There's a new entry in the space weather acronym list: SUVI. Indeed, the first images of the Solar Ultraviolet Imager onboard the GOES-16 satellite have been released and they are astonishing!
GOES-R was launched on 19 November 2016 and renamed to GOES-16 when it reached its geostationary orbit. After the necessary tests and check-outs, the release of the first magnetometer data, the first observed solar flare, and energetic particle measurements took place during the last few weeks. So, the time had come to put the cherry on the cake. Hence, on 27 February, NOAA released the first solar images obtained by SUVI. This instrument observes the Sun in 6 different wavelengths in extreme ultraviolet (EUV), providing an excellent view on everything that is going on in the solar atmosphere: quiet and active regions, coronal holes, solar flares, and the tell-tale signs of any coronal mass ejections (CMEs). All these are very important to the space weather community.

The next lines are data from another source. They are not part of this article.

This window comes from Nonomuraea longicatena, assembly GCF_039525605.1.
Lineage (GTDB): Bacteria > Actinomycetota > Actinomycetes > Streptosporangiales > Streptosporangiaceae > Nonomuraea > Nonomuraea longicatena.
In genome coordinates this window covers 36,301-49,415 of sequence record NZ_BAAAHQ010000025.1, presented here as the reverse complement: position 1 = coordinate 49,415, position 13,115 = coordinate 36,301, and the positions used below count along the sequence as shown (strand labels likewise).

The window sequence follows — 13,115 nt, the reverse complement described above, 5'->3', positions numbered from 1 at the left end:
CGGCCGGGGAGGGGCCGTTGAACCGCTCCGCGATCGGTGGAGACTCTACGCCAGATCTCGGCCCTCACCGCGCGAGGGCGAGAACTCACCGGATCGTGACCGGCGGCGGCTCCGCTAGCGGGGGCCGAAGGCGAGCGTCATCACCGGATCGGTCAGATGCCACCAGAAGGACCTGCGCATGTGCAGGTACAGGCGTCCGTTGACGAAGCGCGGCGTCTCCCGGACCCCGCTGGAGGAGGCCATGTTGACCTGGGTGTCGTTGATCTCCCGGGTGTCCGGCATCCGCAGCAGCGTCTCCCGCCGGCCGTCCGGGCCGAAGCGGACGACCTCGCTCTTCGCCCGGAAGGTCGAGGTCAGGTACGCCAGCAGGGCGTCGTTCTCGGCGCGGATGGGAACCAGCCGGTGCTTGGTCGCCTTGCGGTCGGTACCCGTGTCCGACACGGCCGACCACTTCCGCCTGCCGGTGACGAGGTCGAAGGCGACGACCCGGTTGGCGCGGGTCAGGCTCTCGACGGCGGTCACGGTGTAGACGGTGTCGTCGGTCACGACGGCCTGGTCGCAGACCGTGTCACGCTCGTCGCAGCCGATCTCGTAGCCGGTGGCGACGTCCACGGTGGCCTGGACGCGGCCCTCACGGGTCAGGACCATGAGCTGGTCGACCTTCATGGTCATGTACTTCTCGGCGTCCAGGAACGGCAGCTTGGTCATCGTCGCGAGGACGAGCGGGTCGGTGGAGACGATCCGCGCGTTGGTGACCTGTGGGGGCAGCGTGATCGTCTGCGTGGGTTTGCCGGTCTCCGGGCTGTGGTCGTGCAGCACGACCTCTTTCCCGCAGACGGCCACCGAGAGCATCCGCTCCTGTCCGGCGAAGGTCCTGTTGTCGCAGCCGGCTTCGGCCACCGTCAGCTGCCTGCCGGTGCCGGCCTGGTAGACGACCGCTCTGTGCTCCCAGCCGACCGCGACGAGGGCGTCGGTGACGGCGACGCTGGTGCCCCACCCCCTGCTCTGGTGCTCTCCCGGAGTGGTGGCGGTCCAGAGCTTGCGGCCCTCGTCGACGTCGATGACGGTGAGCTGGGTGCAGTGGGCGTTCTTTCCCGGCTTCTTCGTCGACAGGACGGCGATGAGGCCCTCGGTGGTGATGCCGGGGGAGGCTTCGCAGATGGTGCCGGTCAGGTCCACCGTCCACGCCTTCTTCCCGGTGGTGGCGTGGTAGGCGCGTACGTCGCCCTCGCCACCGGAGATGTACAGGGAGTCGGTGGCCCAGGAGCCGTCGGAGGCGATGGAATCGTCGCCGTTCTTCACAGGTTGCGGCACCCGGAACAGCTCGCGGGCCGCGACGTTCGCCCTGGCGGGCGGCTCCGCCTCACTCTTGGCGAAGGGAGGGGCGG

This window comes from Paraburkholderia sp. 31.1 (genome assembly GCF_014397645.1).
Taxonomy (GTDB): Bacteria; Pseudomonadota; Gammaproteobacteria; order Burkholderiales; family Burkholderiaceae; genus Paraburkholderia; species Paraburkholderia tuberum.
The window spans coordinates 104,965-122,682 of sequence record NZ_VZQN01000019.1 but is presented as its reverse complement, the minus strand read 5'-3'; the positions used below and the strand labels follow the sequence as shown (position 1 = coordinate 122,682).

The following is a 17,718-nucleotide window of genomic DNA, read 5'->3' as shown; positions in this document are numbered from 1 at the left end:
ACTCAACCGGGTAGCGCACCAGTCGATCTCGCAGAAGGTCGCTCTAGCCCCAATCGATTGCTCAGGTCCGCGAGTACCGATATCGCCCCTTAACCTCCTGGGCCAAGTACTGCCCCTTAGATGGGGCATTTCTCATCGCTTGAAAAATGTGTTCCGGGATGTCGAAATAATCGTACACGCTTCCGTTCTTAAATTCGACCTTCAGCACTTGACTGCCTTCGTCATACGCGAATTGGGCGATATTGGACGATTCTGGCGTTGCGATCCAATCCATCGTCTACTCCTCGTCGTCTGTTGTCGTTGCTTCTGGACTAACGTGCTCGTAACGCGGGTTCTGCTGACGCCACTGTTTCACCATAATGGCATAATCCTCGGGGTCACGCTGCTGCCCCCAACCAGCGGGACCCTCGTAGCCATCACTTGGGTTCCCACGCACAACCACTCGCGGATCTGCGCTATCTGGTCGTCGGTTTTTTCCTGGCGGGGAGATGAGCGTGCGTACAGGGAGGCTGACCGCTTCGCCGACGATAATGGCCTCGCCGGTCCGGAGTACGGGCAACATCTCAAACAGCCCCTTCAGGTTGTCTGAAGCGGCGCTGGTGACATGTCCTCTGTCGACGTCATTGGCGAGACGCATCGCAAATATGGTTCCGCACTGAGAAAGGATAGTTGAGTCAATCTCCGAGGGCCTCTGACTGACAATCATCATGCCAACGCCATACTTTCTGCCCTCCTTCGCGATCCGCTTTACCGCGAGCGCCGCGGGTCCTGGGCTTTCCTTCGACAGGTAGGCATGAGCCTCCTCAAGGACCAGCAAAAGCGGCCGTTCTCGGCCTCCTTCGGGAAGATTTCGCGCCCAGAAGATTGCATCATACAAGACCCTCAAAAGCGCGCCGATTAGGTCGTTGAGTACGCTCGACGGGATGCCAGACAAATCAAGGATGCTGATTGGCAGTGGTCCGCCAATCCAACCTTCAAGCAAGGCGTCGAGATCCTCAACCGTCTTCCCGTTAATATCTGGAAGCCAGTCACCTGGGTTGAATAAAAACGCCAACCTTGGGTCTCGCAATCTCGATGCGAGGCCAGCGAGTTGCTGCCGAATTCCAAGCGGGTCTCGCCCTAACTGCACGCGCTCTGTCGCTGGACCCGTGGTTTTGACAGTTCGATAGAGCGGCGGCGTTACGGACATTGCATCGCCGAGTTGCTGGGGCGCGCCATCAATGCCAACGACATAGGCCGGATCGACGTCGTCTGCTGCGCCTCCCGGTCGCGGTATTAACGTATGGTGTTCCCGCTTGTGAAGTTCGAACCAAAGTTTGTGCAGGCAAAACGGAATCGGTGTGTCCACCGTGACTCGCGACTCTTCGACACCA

SUVI made its first images on 29 January, when an extension of a southern polar coronal hole was marking the solar corona. It can be seen in some SUVI passbands as a darkish extension upward the solar disk. One month later, this coronal hole has rotated back on the solar disk and may influence the earth environment again. Note that all these data and imagery are still preliminary and non-operational, as GOES-16 continues its on-orbit testing.
Congrats to the GOES-16 and the instruments teams!